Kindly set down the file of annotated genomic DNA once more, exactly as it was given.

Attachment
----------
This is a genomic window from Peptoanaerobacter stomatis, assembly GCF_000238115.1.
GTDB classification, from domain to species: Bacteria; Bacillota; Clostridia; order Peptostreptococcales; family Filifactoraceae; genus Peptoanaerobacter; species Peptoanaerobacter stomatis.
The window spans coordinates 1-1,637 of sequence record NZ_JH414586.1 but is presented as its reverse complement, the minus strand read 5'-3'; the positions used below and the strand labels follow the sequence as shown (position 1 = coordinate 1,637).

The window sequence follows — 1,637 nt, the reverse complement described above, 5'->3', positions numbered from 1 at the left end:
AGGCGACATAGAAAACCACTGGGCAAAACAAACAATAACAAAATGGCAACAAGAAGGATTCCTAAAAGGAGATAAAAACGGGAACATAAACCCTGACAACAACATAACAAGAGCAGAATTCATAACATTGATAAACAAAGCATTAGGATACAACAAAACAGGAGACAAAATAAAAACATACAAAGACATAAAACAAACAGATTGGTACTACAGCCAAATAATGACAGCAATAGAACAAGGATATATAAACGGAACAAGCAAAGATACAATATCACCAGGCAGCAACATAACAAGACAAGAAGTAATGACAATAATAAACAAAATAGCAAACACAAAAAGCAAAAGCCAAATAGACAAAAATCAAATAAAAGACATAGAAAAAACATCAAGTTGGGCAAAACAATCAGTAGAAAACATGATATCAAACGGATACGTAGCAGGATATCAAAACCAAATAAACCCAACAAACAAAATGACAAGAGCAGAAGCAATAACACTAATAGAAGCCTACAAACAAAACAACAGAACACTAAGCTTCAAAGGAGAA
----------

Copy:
This is a genomic window from Peptoanaerobacter stomatis, assembly GCF_000238115.1.
GTDB classification, from domain to species: Bacteria; Bacillota; Clostridia; order Peptostreptococcales; family Filifactoraceae; genus Peptoanaerobacter; species Peptoanaerobacter stomatis.
The window spans coordinates 1-1,637 of sequence record NZ_JH414586.1 but is presented as its reverse complement, the minus strand read 5'-3'; the positions used below and the strand labels follow the sequence as shown (position 1 = coordinate 1,637).

The window sequence follows — 1,637 nt, the reverse complement described above, 5'->3', positions numbered from 1 at the left end:
AGGCGACATAGAAAACCACTGGGCAAAACAAACAATAACAAAATGGCAACAAGAAGGATTCCTAAAAGGAGATAAAAACGGGAACATAAACCCTGACAACAACATAACAAGAGCAGAATTCATAACATTGATAAACAAAGCATTAGGATACAACAAAACAGGAGACAAAATAAAAACATACAAAGACATAAAACAAACAGATTGGTACTACAGCCAAATAATGACAGCAATAGAACAAGGATATATAAACGGAACAAGCAAAGATACAATATCACCAGGCAGCAACATAACAAGACAAGAAGTAATGACAATAATAAACAAAATAGCAAACACAAAAAGCAAAAGCCAAATAGACAAAAATCAAATAAAAGACATAGAAAAAACATCAAGTTGGGCAAAACAATCAGTAGAAAACATGATATCAAACGGATACGTAGCAGGATATCAAAACCAAATAAACCCAACAAACAAAATGACAAGAGCAGAAGCAATAACACTAATAGAAGCCTACAAACAAAACAACAGAACACTAAGCTTCAAAGGAGAA